By Ilana Herr
“And who are you?” It’s a question I’ve been asked again and again over the past two years. They look at me with a raised eyebrow and doubtful eyes, usually a doctor, a nurse, or a welfare officer, and I can tell they don’t understand why I’m in the room. “I’m her case manager,” I say. “Oh,” they reply, “You can translate then?” Or they ask to see proof, and I present my employee ID. Often, they are defensive and annoyed that I’m disrupting protocols.
Who am I and why am I there? They are simple questions on the surface. Working for Sanctuary for Families, an organization dedicated to assisting victims of gender-based violence and human trafficking, it is my job to be there. The job can vary from day to day, and even from moment to moment. Sometimes I’m there to provide support in moments of emotional distress, as when one of my clients was assaulted and required medical attention. Other times I do serve as a translator, having been raised in a bilingual household by my Colombian mother. Often, I go to assist my clients in navigating the bureaucracy needed to seek medical intervention or safe shelter. Above all, I am there to ensure that they are not wrongfully denied assistance and to speak up when they cannot.
As a case manager, I work primarily with victims of sex trafficking. At first glance, there may not appear to be much that separates me from my clients. We are young, female, and struggling to define ourselves and our roles in society and in our communities. But the differences between us are huge, hard to ignore and a reminder of how easily our paths might never have converged.
I was encouraged by my parents to study and finish school, something I took for granted for many years. The majority of my clients are immigrant women from Central America who speak little or no English and were lured to the United States under false promises of a job or a committed relationship. Once here, they were forced into prostitution, often at the hands of people they had come to trust or love. The abuse they endured is horrific, their resilience inspiring. But again and again, I have seen that the factors that make my clients vulnerable in the first place—extreme poverty, limited education, childhood sexual abuse, cultural norms of patriarchy, and gender-based violence—do not disappear once they escape from their traffickers.
When I began this work straight out of college, first as an AVODAH corps member and then as a staff member, I felt unprepared but I knew this was what I wanted to do. I had grown up watching and hearing about my parents’ own personal commitments to helping others. I saw my late father struggle as a civil-rights lawyer to advance the interests of the disabled in the courtroom and, later, as a law professor, in the classroom and clinic casework. Along with my mother, an activist in her own right, my parents inspired me to continue their work to combat injustices.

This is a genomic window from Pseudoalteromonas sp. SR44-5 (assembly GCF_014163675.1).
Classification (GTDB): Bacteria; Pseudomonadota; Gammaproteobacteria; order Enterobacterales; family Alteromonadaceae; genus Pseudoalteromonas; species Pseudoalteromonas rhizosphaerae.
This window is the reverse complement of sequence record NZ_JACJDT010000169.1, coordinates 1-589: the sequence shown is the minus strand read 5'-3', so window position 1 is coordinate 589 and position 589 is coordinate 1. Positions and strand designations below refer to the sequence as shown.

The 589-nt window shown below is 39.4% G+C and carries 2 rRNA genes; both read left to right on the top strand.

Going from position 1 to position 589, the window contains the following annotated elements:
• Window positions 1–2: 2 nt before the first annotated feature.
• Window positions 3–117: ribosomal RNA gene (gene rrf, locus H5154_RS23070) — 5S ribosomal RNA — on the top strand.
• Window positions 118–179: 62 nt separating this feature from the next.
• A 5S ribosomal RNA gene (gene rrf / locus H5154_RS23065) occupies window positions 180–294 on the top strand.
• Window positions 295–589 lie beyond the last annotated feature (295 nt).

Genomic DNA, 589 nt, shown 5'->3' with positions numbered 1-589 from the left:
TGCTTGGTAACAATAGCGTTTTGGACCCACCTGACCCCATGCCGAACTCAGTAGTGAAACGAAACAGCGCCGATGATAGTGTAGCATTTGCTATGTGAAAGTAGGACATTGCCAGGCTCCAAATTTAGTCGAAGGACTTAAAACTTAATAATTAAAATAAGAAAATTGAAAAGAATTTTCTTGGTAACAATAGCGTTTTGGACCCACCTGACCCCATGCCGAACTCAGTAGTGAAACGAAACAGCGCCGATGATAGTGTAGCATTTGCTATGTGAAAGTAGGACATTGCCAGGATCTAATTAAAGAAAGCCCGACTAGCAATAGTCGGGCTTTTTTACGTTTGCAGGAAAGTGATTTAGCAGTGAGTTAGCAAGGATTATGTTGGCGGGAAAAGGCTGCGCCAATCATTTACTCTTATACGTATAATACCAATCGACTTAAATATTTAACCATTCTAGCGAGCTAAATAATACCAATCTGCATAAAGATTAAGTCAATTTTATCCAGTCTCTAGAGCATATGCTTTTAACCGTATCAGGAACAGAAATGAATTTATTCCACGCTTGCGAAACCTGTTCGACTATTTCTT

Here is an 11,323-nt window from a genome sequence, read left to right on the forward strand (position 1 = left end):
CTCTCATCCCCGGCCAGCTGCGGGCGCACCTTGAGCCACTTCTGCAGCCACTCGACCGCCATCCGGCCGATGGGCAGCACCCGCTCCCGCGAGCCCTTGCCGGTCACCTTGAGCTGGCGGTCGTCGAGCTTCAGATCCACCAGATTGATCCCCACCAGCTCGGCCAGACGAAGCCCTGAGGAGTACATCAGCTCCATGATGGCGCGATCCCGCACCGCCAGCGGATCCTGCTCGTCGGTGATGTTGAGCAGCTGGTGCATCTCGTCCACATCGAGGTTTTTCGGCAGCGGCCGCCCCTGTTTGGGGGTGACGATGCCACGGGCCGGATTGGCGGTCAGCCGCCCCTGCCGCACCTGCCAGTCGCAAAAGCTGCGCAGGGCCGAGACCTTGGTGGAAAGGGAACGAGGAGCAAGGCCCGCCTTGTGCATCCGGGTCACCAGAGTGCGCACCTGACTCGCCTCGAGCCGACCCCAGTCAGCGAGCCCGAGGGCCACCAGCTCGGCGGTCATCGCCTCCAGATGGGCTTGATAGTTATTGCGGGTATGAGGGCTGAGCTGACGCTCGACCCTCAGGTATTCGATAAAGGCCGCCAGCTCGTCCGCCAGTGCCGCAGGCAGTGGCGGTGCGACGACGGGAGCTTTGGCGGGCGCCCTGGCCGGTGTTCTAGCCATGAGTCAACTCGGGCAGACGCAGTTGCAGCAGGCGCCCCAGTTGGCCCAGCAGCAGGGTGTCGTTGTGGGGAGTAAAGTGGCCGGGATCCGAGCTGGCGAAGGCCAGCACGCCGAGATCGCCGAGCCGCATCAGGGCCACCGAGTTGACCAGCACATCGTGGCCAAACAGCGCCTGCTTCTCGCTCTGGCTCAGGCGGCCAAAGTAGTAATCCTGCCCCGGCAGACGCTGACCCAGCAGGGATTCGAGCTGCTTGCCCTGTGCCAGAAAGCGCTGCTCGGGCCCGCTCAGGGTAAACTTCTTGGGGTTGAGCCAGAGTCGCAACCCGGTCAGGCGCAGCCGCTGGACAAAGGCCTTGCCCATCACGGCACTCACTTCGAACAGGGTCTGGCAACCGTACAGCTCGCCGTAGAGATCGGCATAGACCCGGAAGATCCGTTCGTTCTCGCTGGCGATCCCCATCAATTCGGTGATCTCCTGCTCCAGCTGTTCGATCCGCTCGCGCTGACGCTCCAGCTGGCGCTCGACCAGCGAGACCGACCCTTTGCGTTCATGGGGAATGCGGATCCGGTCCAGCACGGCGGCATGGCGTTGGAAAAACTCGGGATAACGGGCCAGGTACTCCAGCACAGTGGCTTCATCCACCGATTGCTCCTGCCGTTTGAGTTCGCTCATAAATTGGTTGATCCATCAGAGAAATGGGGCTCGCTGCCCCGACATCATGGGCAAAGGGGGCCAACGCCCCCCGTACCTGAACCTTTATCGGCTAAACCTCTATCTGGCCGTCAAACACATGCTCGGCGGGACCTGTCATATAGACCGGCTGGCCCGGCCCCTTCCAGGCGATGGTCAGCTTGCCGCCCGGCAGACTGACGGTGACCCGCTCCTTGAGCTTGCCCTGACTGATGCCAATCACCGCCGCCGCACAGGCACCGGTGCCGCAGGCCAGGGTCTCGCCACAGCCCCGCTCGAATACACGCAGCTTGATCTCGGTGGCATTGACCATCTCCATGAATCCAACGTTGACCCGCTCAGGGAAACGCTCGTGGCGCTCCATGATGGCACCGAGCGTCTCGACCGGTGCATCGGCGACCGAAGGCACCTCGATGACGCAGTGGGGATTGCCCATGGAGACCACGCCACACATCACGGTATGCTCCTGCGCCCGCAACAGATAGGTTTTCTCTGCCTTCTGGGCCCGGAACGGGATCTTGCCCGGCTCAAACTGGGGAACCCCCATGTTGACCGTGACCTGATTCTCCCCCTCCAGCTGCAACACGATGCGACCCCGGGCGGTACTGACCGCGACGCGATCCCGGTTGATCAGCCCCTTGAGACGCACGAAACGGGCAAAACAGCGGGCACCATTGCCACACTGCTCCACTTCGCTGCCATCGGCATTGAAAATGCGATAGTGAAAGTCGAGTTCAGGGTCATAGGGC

Their path was not easy, and my time at Sanctuary has led me to appreciate the obstacles they faced. Every day I learn how difficult it is to disrupt, let alone end, patterns of abuse and neglect. The institutional barriers my clients confront sometimes feel insurmountable and require relentless advocacy. The imbalances of power are as hard to ignore as the needs of my clients for medical care, education, job training and most important, safe housing.
I quickly discovered, however, that I could use my own privilege as an educated professional fluent in Spanish and my experiences in a multi-cultural household to help my clients overcome these obstacles. I do this by teaching them to advocate for themselves, when for example their Medicaid application is denied despite a special immigration status granted to victims of human trafficking, or by accompanying them to sites, like a Social Security office, to help them cut through the endless red tape.
Working alongside immigration and family law attorneys, I have become acutely aware of the limits of my position and my skills, and I have seen firsthand how critical legal interventions have been in the lives of clients. Now at a crossroads, I am moving towards a legal career of my own as I begin law school in the fall. My goal is to continue helping people like my clients, but also to ensure that I play a larger role in creating systemic change. Taking the skills I acquired from my time as an AVODAH corps member, I hope to become a stronger advocate on behalf of other underserved populations and to advance the cause of social justice.
Ilana Herr is originally from Baltimore, MD, and a graduate of Tufts University. She served as a 2012-2013 AVODAH corps member in New York City. She continued working at her placement, Sanctuary for Families, a not-for-profit organization that provides comprehensive services to domestic violence victims and human trafficking victims until May 2015. She will be attending law school in the fall.